Elco PT109 Torpedo Boat Model
This handcrafted Elco PT-109 Torpedo Boat model, in 1/40 scale, is painstakingly built by our skilled craftsmen with a wealth of detail. The PT-109 was a PT boat (Patrol Torpedo Boat) last commanded by Lieutenant, junior grade (LTJG) John F. Kennedy (later President of the United States) in the Pacific Theater during World War II. Kennedy's actions to save his surviving crew after the sinking of the PT-109 made him a war hero, which proved helpful in his political career.
The only completely restored Elco PT-boat in existence, PT 617, is on display at the Battleship Cove Museum in Fall River, Massachusetts. Decorated as the PT-109, PT 796 was used as a float in John F. Kennedy's inaugural parade.
Our wooden PT-109 Torpedo Boat model is an exact replica of the original, handcrafted with vigilance by master craftsmen. After it is sanded and puttied, skilled artists paint on the intricate details. Clear lacquer provides the finishing touch and long-lasting protection. Each ship model comes on a a display base with brass pedestals and a brass name plate.
PT-109 belonged to the PT 103 class, hundreds of which were completed between 1942 and 1945 by Elco. PT-109's keel was laid 4 March 1942 as the seventh Motor Torpedo Boat (MTB) of the 80-foot-long (24 m)-class built by Elco and was launched on 20 June. She was delivered to the Navy on 10 July 1942, and fitted out in the New York Naval Shipyard in Brooklyn.
The Elco boats were the largest PT boats operated by the U.S. Navy during World War II. At 80 feet (24 m) and 40 tons, they had strong wooden hulls of two layers of 1-inch (2.5 cm) mahogany planking. Powered by three 12-cylinder 1,500 horsepower (1,100 kW) Packard gasoline engines (one per propeller shaft), their designed top speed was 41 knots (76 km/h).
For space and weight-distribution reasons, the center engine was mounted with the output end facing forward, with power transmitted through a Vee-drive gearbox to the propeller shaft. Because the center propeller was deeper, it left less of a wake, and was preferred by skippers for low-wake loitering. Both wing engines were mounted with the output flange facing aft, and power was transmitted directly to the propeller shafts.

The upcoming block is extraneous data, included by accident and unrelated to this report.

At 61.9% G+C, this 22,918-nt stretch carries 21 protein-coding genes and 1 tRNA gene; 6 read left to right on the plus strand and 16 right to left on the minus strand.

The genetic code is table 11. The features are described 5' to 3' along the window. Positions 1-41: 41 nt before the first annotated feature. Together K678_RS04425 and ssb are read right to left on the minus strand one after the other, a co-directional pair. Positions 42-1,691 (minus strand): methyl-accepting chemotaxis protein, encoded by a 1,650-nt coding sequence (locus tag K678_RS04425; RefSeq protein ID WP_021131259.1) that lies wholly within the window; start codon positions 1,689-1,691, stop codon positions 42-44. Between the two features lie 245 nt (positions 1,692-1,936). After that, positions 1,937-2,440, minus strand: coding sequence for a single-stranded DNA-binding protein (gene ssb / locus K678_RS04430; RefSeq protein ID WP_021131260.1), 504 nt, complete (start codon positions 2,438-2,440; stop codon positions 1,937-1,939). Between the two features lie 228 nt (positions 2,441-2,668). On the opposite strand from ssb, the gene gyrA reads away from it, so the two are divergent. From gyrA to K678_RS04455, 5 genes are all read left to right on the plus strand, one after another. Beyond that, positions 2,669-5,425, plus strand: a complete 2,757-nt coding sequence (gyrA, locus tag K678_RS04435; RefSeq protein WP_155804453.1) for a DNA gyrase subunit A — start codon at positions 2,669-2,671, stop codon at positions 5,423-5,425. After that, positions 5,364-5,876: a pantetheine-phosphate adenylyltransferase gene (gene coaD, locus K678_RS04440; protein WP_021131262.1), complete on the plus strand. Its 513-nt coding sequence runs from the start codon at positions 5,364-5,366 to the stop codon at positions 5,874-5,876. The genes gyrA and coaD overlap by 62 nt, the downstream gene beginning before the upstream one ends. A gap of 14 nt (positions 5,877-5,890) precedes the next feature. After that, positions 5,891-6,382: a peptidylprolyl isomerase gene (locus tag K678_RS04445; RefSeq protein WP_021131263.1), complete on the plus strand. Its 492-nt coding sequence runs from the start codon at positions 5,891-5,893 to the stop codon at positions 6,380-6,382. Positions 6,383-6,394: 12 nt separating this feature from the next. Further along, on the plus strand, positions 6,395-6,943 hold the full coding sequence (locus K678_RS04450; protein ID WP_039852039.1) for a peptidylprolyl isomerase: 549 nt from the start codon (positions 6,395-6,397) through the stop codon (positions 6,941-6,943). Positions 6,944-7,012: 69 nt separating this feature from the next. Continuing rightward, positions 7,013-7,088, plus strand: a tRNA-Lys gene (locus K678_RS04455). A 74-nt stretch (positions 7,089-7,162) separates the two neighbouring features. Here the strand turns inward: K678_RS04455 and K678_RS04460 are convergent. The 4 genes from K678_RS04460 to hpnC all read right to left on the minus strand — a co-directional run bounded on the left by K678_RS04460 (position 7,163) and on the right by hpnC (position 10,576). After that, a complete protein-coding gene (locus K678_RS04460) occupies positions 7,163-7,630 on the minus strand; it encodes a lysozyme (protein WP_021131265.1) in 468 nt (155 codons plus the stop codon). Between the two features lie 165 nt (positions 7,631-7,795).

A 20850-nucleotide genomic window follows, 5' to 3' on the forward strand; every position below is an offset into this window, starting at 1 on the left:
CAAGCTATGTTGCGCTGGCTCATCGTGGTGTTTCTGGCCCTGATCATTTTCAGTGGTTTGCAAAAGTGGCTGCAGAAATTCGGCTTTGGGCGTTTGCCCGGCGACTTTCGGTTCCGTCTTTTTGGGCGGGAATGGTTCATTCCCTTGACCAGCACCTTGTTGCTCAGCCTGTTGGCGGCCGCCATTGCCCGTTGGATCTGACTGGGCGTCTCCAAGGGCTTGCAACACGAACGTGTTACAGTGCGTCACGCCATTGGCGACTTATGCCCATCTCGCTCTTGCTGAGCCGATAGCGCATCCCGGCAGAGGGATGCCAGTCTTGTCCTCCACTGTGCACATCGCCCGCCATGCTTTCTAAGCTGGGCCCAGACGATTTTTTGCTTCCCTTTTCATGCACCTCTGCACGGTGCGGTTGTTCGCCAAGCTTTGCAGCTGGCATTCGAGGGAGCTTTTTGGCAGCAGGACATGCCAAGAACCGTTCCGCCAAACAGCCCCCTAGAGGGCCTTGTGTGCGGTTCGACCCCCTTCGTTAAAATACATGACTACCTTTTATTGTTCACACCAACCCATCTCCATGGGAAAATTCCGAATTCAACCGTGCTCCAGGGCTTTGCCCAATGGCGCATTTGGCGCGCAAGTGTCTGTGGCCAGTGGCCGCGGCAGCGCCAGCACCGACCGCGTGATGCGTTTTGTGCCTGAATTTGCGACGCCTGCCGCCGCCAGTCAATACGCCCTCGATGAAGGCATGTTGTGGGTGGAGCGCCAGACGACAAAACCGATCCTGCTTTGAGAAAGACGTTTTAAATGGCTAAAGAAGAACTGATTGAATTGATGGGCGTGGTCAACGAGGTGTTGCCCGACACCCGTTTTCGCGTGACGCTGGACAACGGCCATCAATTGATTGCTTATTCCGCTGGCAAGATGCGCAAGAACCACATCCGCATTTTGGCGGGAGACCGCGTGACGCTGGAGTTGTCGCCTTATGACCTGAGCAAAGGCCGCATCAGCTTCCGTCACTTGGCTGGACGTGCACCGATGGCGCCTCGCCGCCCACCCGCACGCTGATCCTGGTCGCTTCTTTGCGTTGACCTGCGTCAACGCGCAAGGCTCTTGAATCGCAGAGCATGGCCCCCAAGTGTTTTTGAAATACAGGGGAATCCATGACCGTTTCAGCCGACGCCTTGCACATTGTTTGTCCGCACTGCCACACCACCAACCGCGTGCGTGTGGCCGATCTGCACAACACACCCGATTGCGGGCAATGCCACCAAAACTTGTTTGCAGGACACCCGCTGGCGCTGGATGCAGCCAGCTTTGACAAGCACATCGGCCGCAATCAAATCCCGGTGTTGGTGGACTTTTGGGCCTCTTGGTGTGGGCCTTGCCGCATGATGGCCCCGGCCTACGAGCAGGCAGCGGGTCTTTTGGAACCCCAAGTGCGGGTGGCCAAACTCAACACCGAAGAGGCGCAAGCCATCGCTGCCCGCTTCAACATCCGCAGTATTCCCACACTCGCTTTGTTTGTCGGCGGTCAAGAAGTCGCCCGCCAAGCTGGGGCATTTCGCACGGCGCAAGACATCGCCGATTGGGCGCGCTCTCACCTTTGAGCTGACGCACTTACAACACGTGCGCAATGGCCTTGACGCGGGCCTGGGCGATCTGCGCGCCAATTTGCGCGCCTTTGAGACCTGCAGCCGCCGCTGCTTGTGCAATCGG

The engines were fitted with mufflers on the transom to direct the exhaust under water, which had to be bypassed for anything other than idle speed. These mufflers were used not only to mask their own noise from the enemy, but to improve the crew's chance of hearing enemy aircraft, which were rarely detected overhead before firing their cannons or machine guns or dropping their bombs.
PT 109 could accommodate a crew of 3 officers and 14 enlisted, with the typical crew size between 12 and 14. Fully loaded, PT-109 displaced 56 tons. The principal offensive weapon was her torpedoes. She was fitted with four 21-inch (53 cm) torpedo tubes containing Mark 8 torpedoes. They weighed 3,150 lb (1,429 kg) each, with 386-pound (175 kg) warheads and gave the tiny boats a punch at least theoretically effective even against armored ships.
Their typical speed of 36 knots (67 km/h) was effective against shipping, but because of rapid marine growth buildup on their hulls in the South Pacific and austere maintenance facilities in forward areas, American PT boats ended up being slower than the top speed of the Japanese destroyers and cruisers they were assigned to attack in the Solomons. Torpedoes were also useless against shallow-draft barges, which were their most common targets. With their machine guns and 20 mm cannon, the PT boats could not return the large-caliber gunfire carried by destroyers, which had a much longer effective range, though they were effective against aircraft and ground targets.